Mechanic Caught Joy Riding By In Car Camera Footage

Mechanic Caught Joy Riding By In Car Camera Footage


When you take your car into a garage to be fixed, the last thing you think will happen is that you will end up with points on your license, a fine, or even a driving ban. But this is very nearly what happened to a chauffeur after a mechanic took his car for a joyride.

Proving an accident was not your fault has historically been very difficult. But the thriving popularity of in car cameras has made a huge difference in this regards. Never has this been more apparent than the recent story of a mechanic who was caught joy riding a customer’s car, and breaking the speed limit at the same time.

What happened?

When chauffeur David Argust took his Mercedes-Benz into a Bristol garage for repairs, the last thing he expected was to run the risk of losing his job. But this is exactly what happened after an employee of the garage, Mercedes-Benz of Bristol, took the vehicle for a joyride and broke the speed limit nine times in less than 10 minutes as he drove around Cribbs Causeway.

If police had mistakenly believed that it was Mr Argust at the wheel, the ramification could have been terrible to say the least. Aside from the financial cost in the short term, Mr Argust is also likely to have lost his license and therefore his job as a chauffeur.

Luckily this did not happen, as the perpetrator was caught red-handed and the garage in question said in a statement that he has since been let go.

How was he caught?

Luckily, Mr Argust had a dashboard camera fitted to his car, which is a sensible addition to a vehicle for all drivers, especially those with a driving based job, like a chauffeur.

As many dashboard cameras operate by turning on when the engine turns on, it is probably that the mechanic in question did not realise a dashboard camera was even fitted to the car, but had it not been, Mr Argust would have had a much harder time proving his innocence.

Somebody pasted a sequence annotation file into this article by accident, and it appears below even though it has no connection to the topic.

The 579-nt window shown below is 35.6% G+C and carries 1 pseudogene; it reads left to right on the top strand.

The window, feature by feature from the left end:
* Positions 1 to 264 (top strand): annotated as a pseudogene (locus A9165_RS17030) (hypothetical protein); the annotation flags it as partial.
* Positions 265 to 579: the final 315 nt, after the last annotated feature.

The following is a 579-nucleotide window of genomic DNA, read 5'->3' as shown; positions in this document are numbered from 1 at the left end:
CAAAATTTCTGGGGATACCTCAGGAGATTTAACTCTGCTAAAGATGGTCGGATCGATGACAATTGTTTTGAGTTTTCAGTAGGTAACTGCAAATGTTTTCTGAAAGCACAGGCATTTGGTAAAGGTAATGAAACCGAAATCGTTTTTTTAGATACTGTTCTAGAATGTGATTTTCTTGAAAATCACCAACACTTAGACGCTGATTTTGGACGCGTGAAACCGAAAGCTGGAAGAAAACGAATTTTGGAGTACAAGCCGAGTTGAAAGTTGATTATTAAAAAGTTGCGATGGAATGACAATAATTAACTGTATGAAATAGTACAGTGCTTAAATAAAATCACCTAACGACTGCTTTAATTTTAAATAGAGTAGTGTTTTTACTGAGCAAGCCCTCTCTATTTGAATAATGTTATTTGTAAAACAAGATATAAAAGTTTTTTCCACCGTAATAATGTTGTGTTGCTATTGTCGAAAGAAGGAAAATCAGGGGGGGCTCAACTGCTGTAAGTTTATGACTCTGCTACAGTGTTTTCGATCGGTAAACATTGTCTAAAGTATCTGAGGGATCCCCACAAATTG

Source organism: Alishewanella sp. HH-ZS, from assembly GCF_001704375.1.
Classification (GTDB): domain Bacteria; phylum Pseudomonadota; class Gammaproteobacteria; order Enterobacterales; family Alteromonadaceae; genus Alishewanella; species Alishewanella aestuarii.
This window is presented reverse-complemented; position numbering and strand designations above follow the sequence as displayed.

The footage shows Mr Argust’s Mercedes-Benz E300 AMG being driven at 58mph in a 40mph zone at one point. Later, there is footage of the vehicle travelling at 35mph in a car park, with a limit of 5mph.

The dashboard camera footage can be used to prove the guilt of the mechanic who illegally drove the car, and to prove that Mr Argust was not at the wheel of the vehicle at the time in question, which helps him avoid a hefty fine, and avoids the risk of him losing his livelihood.

The possibility of a fine or even a ban for dangerous driving could have been terrible for David Argust, but without the dashboard camera evidence, it would have simply been a case of one word against another, and there is no guarantee that his innocence could have been proven.

This was a lucky escape for Mr Argust, who claims that he has since been informed that he is no longer welcome at any of the company’s garages.

There is increasing evidence to support the fact that having an in-car camera can be a huge assistance when it comes to proving guilt after a car accident, or in this case, a car having been joyridden by another driver, and Mr Argust is not the first, and will not be the last to be aided by the addition of this vital piece of equipment.

Simon Faulkner is the director of Eyewitness Cameras, who provide car, bike and helmet cameras that can be used to help resolve road accident disputes.